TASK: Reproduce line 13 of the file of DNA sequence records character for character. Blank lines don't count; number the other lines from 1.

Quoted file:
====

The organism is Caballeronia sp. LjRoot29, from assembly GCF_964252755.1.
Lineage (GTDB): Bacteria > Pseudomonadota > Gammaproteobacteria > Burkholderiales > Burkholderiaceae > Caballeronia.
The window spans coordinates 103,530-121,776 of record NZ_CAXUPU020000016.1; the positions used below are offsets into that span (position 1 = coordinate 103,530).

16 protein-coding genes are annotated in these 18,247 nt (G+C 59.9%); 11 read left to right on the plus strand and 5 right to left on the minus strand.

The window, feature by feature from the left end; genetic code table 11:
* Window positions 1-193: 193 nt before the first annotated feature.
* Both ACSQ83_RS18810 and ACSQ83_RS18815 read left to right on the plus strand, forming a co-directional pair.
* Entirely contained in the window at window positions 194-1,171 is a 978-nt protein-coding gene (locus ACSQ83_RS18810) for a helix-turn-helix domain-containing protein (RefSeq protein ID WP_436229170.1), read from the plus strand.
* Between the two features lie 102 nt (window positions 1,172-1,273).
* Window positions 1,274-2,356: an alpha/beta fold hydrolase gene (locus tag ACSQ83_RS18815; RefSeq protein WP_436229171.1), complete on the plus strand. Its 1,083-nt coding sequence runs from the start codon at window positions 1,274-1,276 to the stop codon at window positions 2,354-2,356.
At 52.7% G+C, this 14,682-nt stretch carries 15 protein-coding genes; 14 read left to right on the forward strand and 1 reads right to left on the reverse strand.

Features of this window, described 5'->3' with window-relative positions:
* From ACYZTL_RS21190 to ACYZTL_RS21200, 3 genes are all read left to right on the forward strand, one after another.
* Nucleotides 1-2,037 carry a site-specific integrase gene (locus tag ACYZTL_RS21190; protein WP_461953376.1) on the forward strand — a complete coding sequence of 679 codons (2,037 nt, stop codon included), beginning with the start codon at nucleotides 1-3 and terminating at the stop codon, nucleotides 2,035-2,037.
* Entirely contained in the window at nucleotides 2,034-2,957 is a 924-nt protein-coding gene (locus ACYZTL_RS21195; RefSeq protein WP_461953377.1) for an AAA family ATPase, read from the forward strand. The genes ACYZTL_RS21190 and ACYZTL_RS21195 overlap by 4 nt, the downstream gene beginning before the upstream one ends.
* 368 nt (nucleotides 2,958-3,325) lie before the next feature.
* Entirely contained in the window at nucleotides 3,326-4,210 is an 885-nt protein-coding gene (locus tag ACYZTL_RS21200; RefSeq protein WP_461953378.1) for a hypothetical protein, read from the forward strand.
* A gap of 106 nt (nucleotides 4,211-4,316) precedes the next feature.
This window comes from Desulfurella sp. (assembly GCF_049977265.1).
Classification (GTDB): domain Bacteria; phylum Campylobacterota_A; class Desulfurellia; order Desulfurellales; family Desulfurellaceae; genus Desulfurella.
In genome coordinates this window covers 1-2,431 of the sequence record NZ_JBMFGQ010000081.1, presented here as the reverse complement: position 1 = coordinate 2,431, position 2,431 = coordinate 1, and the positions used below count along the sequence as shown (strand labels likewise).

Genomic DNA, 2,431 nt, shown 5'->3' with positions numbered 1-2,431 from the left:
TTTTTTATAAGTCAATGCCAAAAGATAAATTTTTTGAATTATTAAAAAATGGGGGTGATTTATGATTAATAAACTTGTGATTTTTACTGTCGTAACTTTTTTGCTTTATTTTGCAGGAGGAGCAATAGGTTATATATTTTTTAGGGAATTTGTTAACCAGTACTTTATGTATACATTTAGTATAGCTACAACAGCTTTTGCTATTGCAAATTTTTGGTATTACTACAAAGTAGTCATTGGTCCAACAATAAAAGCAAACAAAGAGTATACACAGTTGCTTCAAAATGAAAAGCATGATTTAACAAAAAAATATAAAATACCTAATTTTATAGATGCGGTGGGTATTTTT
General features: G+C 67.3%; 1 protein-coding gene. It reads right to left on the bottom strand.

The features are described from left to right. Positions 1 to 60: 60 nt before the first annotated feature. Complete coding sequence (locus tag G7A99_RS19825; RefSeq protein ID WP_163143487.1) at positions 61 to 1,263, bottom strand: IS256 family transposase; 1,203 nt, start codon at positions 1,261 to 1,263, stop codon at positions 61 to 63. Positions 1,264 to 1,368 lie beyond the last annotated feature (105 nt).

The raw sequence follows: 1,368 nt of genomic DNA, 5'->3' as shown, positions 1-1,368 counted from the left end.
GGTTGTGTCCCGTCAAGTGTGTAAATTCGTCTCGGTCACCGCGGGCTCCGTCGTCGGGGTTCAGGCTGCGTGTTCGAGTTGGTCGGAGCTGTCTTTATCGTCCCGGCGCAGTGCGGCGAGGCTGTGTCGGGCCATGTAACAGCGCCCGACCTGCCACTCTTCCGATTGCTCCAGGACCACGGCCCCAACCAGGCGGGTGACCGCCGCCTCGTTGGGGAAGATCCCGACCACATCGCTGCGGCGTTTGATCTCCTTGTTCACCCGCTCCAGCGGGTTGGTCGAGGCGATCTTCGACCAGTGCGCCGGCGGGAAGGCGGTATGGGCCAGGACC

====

* From ACYZTL_RS21190 to ACYZTL_RS21200, 3 genes are all read left to right on the forward strand, one after another.